Having a billionaire in the family is a lot like not having a billionaire in the family.
Growing up in a big, loud Italian family, I had lots of uncles who would joke and guffaw and pick you up off the ground by your cheeks. But Uncle Sal wasn’t one of them.
The family gathered for ball games and picnics and spaghetti dinners on Sundays. But you never saw Uncle Sal there.
The two or three times a year I saw Uncle Sal, it was usually at some stiff formal event like a wedding or a funeral. He would walk in, pick his seat and stay there. Other men would cycle by, smiling and flattering. He rarely smiled. If there was music, he never danced.
He kept a home in town — the hometown where we both were born and grew up, sixty years apart — but his main house was in the big city a couple hours away.
That’s where he made his money, building suburban houses for soldiers coming back from World War II. His father had started the business, but it was Sal who turned it into a well-oiled machine, churning out cookie-cutter houses year after year, neighborhood after neighborhood — over 30,000 homes by the time he retired.
Uncle Sal didn’t really look rich. No fancy Italian suits, anyway. One time I saw him, his fat white belly was protruding under his shirt and his shoelaces were untied.
But his extravagances weren’t hard to spot, either.
He had a personal chauffeur, who may have also been his bodyguard. (My mother swears she saw a peek of a sidearm under his jacket at Uncle Sal’s funeral.)
He loved duck hunting so much that he bought a 750-acre duck club.
And he collected ivory — delicately carved elephant tusks that you would call beautiful if only they didn’t break your heart first.
But that’s just how money was for us, growing up. It was all around us, and it was kind of strange.
Even though my friends and family were all thoroughly middle-class — our parents were plumbers and accountants and schoolteachers — we all knew that on the other side of the hill was another world, an exclusive resort town where one house cost as much as our whole block.
Every summer, insanely rich people would fly in from all over the world for a week of antique car shows and auctions, and you would see Ferraris and Lamborghinis racing down every street.
It was kind of annoying, but also so common, that I thought everyone had rich people like that in their families, far off and rarely seen. And when they went back to wherever they came from, we went on with our lives, back to our ordinary homes and routines and rituals — homework, piano lessons, baseball practice, growing up.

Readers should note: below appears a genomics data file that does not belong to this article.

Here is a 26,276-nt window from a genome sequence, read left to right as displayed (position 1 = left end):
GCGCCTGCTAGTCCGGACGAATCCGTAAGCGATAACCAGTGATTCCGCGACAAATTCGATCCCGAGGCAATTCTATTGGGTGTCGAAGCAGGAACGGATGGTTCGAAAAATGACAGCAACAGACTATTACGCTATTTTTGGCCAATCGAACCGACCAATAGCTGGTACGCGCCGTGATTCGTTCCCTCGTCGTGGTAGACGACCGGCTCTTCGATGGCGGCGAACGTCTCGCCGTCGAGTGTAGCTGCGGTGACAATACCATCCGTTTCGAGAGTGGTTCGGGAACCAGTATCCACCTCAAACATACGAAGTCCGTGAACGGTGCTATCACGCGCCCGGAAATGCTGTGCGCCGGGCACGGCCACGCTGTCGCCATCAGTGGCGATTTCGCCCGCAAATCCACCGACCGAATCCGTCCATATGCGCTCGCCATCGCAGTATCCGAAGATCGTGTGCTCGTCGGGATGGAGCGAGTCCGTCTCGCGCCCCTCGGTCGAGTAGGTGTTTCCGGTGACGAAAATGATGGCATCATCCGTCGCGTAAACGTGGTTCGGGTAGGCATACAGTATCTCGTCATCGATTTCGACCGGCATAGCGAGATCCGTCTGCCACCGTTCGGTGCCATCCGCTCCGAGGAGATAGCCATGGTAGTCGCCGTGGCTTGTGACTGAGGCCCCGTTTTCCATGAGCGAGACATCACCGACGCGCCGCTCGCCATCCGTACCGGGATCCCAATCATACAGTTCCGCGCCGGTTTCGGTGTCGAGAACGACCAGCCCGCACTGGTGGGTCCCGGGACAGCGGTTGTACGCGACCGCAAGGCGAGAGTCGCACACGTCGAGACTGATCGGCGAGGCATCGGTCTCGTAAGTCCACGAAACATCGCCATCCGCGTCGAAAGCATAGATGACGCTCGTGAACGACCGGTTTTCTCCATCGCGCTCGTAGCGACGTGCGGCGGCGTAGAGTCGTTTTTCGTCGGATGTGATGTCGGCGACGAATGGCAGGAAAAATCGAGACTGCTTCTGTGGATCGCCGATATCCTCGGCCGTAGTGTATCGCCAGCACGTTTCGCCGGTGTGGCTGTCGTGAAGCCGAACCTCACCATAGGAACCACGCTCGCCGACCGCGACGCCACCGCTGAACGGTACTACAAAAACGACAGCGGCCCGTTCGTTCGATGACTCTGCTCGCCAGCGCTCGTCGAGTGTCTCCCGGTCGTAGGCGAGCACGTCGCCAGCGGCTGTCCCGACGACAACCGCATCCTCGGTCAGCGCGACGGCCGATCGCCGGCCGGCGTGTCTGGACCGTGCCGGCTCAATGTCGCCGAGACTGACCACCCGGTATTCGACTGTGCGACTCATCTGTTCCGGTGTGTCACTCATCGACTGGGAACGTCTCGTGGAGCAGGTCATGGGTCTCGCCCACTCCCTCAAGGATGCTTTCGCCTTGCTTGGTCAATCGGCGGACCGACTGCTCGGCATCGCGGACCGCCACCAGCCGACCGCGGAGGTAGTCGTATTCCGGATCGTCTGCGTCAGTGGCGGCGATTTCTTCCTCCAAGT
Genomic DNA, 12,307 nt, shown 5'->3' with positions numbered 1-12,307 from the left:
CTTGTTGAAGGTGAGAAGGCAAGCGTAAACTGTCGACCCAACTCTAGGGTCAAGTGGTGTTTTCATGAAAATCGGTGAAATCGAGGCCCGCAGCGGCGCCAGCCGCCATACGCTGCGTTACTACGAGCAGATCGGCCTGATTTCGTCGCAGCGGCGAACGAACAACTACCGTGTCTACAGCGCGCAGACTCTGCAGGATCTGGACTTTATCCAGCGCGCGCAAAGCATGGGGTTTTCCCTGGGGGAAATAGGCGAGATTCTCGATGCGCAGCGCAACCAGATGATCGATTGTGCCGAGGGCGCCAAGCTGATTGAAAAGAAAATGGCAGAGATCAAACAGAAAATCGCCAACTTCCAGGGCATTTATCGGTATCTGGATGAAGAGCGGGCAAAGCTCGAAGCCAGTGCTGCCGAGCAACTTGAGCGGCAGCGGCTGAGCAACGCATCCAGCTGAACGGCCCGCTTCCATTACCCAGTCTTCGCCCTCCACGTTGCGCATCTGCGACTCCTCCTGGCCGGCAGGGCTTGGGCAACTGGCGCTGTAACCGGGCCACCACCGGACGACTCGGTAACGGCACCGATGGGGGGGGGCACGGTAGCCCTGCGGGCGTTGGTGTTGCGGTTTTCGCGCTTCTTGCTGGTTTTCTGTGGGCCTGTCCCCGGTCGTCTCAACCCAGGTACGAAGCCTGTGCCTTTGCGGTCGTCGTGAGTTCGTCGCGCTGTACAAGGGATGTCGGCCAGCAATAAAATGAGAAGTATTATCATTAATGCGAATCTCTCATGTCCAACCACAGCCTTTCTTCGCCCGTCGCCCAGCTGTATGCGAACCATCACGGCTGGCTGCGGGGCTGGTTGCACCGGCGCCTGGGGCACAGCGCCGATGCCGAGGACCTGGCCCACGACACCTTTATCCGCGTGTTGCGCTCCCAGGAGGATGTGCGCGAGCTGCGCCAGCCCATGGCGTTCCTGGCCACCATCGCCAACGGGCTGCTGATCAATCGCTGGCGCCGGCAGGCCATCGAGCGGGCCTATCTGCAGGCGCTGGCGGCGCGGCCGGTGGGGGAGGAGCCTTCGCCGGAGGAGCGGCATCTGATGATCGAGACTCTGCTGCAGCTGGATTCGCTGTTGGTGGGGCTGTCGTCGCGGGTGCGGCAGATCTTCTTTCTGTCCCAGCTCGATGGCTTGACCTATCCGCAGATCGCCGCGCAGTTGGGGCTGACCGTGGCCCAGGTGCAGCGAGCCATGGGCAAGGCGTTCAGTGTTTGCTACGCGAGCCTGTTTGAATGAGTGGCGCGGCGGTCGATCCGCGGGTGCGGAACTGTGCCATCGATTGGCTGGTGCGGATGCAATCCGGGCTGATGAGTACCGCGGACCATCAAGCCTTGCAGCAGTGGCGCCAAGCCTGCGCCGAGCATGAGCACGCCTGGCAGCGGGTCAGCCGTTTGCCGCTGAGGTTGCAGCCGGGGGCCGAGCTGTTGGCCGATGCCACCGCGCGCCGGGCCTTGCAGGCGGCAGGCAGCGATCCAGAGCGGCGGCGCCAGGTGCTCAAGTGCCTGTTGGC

My parents both worked, so often it was my grandparents who picked me up from school.
Their door was always unlocked and opened directly into the kitchen. So friends, neighbors and relatives were always stopping by, and my grandmother would do the same thing every time: put a pot of coffee on and a plate of home baked Italian cookies on the kitchen table.
One thing my Uncle Sal loved was gardening, and I remember him showing up at my grandparents’ house one day and proudly plopping a big bag full of zucchini on the table.
He stayed for coffee and cookies and started reminiscing with my grandparents about the old town. On one of his first projects, he bulldozed the hilltop mansion that had been the home of one of the state’s wealthiest men, then built eight working-class homes over it. My grandmother — his sister-in-law — used to live in one of those homes, and working in the garden one day she found a five-dollar gold coin gleaming in the soil.
On another early project, he was operating a backhoe when the digging teeth started turning up bones. Knowing they were probably Native American remains — and that there were laws against disturbing them that might prevent or delay construction — he gathered them into a garbage bag and dumped them in a storm drain.
Even at ten or eleven years old, I knew that didn’t sound right.
I later learned he had a reputation for bulldozing his projects through, ripping up forests and wetlands, and strong-arming city councils to get what he wanted. Some of the buyers of his homes were less than pleased by their slipshod quality, so they gave him the nickname “One Nail Sal.”
On the other hand, he donated generously to schools and hospitals, and he was an early proponent and builder of affordable housing in an increasingly unaffordable part of the country.
So, in the grand scheme of things, I don’t know whether he was a good guy or a bad guy, on balance. Most likely, he was neither saint nor devil. Just a walking mix of good and bad. Not any better or worse than the rest of us. And almost certainly no happier.
That’s why having a billionaire in the family is a lot like not having a billionaire in the family.
I got nothing out of having a billionaire for an uncle, but I got everything out of having a family that taught me that you don’t treat someone differently because of how big their bank account was, or what color they were, or really anything about them that wasn’t your business.
You welcomed them the same way. You talked to them the same way.
You were equals.